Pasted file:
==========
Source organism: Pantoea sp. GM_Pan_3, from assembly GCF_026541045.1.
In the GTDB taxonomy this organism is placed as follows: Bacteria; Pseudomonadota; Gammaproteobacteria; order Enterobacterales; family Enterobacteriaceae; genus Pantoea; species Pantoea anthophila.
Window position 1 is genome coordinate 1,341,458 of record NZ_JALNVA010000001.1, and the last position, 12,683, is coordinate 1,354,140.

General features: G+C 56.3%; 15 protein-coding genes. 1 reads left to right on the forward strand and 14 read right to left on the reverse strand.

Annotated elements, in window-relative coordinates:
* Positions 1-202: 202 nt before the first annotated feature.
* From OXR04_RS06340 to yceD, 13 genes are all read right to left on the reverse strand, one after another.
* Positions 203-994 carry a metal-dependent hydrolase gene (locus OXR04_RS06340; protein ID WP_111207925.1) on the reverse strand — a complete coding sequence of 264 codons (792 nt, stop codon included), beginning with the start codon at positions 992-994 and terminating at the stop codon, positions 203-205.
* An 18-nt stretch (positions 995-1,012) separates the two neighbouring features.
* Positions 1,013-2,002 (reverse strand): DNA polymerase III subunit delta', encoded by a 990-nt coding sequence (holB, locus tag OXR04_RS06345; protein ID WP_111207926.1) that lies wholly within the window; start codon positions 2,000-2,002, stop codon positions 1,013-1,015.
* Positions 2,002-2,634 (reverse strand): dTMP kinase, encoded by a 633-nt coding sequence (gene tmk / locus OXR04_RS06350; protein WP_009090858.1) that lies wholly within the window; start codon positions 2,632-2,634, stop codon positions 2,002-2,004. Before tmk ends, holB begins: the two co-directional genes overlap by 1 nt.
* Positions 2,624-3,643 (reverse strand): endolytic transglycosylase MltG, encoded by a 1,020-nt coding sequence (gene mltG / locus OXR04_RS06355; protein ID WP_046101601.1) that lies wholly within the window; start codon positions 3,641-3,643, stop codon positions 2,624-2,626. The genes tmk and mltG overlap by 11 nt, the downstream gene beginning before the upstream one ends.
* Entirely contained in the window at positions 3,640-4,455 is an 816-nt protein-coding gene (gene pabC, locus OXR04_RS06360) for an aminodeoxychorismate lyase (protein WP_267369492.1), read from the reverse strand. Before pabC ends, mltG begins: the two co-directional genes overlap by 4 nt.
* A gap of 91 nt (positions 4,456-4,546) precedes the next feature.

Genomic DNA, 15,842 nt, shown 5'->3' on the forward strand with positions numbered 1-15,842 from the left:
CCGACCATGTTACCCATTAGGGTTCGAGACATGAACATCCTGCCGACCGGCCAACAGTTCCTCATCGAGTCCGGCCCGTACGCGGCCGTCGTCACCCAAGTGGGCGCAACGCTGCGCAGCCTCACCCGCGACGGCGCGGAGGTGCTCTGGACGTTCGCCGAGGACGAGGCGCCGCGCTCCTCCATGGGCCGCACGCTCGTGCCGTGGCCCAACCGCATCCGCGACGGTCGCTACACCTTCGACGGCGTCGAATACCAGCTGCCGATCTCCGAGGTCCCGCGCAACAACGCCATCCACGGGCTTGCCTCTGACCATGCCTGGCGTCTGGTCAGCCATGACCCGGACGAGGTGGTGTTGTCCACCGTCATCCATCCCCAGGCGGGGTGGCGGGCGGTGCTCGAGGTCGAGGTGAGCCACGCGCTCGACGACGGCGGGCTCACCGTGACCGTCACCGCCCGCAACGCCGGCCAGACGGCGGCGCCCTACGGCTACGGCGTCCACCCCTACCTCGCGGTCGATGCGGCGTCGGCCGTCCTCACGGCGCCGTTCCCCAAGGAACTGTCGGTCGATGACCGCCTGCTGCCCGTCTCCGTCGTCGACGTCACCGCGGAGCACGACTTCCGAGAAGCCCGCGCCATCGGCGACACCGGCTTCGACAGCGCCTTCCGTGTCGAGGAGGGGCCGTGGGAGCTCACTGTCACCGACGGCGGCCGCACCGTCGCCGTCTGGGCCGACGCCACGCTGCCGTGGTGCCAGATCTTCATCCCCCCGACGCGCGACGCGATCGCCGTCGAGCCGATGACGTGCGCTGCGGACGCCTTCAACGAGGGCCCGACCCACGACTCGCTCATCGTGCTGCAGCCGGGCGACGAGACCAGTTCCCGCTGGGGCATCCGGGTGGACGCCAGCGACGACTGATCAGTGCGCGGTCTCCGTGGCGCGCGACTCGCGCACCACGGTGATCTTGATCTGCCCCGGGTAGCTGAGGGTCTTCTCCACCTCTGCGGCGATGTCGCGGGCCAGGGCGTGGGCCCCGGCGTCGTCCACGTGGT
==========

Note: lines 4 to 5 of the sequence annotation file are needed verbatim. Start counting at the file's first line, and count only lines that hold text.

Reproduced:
General features: G+C 56.3%; 15 protein-coding genes. 1 reads left to right on the forward strand and 14 read right to left on the reverse strand.

Annotated elements, in window-relative coordinates: